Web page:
(Below) Let’s swing the camera round and look at the south side of Russell Square, facing west. The so-called ‘improvements’ involve a major narrowing of the carriageway, with parking bays for buses and coaches on one side and parking bays for cars and other vehicles on the other. Cyclists are squashed closer to motor vehicles. This is a truly incredible scene when the possibility of a wide, safe, segregated cycle track is blatantly obvious. It’s another testimony both to the lack of vision of London transport planning and its parochial ignorance of cycling infrastructure on the Dutch model which supplies a proven model of spectacular success.

(Below) Look carefully and you will see two cyclists in these photographs. Both want to turn right into Russell Square (south side). One is an elderly male cyclist, who obeys the rules. The other is a much younger helmet-clad male. The younger cyclist swings out into the fast lane of north-bound traffic coming from Southampton Row, which is empty of traffic because it is held at a red light on the other side of the junction. He jumps the light and cruises into Russell Square. He is not at risk from drivers, because all lanes are held at red. However, this involves passing over the pedestrian crossing at green. In this instance there is no conflict since the cyclist passes behind the one pedestrian who is crossing.

(Below) The elderly cyclist, now stationary, positions himself correctly to turn right. He gets some protection from having a right-turning motorcyclist behind him, otherwise he would be even more isolated and vulnerable, trapped between two lanes of large vehicles. The driver of the massive oncoming Dutch articulated lorry has to move over to his left to avoid the rear end of the lorry hitting the cyclist, then straightens up. The Dutch lorry is a left-hand drive vehicle, which means the driver is on the other side to the cyclist.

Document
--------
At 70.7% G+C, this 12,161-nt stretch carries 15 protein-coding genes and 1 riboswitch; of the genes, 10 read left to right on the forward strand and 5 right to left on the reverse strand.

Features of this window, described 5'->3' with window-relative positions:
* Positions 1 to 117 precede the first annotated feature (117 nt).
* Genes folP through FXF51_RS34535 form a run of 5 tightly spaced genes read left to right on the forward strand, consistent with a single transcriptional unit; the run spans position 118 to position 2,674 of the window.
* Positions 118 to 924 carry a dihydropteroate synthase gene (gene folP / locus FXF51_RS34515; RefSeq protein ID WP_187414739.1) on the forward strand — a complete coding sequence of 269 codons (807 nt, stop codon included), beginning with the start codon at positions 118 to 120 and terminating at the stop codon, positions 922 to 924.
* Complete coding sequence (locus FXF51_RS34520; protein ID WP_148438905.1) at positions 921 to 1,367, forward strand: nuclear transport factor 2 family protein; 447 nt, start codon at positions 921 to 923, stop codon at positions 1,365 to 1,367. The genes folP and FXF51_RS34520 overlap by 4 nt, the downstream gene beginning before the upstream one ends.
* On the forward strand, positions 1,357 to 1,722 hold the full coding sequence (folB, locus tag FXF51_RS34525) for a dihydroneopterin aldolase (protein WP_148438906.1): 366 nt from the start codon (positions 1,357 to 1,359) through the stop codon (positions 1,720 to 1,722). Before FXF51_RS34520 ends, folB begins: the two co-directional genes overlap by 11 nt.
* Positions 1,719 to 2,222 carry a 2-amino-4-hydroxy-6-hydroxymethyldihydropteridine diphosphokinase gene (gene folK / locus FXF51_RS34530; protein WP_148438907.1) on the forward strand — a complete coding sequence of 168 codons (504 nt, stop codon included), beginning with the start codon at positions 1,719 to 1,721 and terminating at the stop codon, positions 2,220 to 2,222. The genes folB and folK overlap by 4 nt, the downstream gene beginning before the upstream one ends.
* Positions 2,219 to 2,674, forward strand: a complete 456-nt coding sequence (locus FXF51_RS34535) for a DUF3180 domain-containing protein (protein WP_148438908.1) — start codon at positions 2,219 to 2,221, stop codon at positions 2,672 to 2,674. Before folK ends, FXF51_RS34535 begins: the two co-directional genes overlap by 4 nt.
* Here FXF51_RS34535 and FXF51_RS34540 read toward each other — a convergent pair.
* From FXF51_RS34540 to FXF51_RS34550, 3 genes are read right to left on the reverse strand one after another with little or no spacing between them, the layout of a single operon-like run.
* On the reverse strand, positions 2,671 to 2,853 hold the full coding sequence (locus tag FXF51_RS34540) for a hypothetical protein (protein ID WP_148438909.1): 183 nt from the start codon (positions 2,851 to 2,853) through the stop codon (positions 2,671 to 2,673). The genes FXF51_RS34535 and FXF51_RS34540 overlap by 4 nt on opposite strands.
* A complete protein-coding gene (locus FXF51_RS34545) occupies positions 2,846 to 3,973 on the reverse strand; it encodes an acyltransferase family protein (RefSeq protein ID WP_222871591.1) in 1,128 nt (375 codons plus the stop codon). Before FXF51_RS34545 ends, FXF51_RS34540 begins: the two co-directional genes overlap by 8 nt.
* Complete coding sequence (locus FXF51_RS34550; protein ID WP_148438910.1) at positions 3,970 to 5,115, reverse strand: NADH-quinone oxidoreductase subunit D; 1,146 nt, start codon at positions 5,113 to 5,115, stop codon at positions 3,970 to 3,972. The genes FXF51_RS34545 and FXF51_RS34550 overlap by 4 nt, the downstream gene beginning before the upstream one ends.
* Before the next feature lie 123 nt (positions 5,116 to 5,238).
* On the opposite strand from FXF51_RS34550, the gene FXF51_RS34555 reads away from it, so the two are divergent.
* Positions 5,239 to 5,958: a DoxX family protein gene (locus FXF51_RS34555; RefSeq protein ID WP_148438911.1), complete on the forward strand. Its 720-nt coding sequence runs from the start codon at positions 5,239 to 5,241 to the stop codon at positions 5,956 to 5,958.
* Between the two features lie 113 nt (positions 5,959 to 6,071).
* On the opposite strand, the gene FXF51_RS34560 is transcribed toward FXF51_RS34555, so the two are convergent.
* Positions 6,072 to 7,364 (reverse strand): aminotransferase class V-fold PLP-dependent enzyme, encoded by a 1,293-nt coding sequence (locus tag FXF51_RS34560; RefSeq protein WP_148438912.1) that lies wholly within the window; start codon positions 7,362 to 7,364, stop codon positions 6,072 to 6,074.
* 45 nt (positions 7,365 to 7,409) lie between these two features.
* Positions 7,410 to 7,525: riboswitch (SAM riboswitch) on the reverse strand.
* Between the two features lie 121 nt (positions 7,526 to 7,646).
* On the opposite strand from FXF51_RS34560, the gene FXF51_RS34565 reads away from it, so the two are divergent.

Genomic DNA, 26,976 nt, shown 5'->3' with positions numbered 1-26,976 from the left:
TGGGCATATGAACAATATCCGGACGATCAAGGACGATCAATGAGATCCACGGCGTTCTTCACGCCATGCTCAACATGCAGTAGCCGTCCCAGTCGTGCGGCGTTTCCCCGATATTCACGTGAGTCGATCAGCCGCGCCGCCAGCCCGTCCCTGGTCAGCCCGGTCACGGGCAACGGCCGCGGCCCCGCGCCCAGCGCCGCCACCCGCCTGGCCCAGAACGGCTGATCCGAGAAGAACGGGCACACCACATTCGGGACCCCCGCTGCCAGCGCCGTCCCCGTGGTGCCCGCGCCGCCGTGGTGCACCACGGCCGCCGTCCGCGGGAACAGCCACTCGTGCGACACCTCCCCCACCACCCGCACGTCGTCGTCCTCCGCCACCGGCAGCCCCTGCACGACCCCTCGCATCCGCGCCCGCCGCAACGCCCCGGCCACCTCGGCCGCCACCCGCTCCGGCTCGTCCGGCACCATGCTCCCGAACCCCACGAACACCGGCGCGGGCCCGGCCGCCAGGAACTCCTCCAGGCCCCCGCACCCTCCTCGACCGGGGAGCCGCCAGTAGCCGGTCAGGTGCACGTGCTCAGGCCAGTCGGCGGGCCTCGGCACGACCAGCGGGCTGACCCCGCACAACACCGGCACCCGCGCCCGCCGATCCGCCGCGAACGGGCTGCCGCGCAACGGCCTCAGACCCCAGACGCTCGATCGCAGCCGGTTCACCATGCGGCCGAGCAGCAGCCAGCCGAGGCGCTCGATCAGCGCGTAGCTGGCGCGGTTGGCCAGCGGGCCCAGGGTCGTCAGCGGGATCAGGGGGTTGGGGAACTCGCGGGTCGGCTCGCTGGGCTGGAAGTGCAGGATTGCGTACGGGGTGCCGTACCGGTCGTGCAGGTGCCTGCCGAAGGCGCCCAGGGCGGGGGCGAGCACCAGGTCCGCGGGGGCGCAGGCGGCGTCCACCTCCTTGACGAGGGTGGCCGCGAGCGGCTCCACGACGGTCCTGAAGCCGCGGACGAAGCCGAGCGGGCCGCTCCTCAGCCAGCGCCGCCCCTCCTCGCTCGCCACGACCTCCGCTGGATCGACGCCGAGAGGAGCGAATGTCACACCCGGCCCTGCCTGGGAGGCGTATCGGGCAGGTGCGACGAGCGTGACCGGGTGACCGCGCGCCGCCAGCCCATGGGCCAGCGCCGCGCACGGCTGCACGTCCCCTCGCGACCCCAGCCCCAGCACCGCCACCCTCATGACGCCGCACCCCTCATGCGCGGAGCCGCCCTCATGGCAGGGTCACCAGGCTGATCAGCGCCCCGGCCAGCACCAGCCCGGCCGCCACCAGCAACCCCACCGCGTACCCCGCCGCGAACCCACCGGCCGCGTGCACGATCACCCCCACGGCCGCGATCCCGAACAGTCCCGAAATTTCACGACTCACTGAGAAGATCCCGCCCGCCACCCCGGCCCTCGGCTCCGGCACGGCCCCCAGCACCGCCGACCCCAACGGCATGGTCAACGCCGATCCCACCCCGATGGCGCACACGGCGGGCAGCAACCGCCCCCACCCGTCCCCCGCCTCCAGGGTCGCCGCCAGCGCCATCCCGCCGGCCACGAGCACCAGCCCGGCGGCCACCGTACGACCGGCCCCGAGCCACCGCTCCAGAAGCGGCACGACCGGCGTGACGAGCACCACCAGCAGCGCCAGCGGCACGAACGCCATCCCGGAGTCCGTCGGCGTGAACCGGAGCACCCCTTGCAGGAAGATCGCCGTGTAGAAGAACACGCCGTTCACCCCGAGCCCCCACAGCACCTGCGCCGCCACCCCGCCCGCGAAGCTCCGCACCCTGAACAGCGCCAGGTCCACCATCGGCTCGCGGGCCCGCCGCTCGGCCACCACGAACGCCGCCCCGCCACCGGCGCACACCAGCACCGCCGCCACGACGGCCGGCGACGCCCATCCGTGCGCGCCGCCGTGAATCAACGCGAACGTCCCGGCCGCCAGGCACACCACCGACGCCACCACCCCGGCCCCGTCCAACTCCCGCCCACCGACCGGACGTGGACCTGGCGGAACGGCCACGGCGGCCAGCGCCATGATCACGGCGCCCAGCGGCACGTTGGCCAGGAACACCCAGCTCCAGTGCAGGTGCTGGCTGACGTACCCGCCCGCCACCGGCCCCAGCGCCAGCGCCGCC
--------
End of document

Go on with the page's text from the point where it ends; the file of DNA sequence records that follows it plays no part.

(Below) With a gap in the traffic, the elderly cyclist is at last able to turn into Russell Square. Take a look at what is happening in the background: a blue car and a cyclist travelling north on Southampton Row, towards the camera, both approach the junction.

(Below) Note that in the background the blue car is now travelling parallel with the cyclist, both moving at the same speed.

(Below) A near miss. The driver of the car turns left into the path of the cyclist who is going straight ahead. My photo catches the moment the cyclist swerves away and glances in surprise at the driver, who brakes.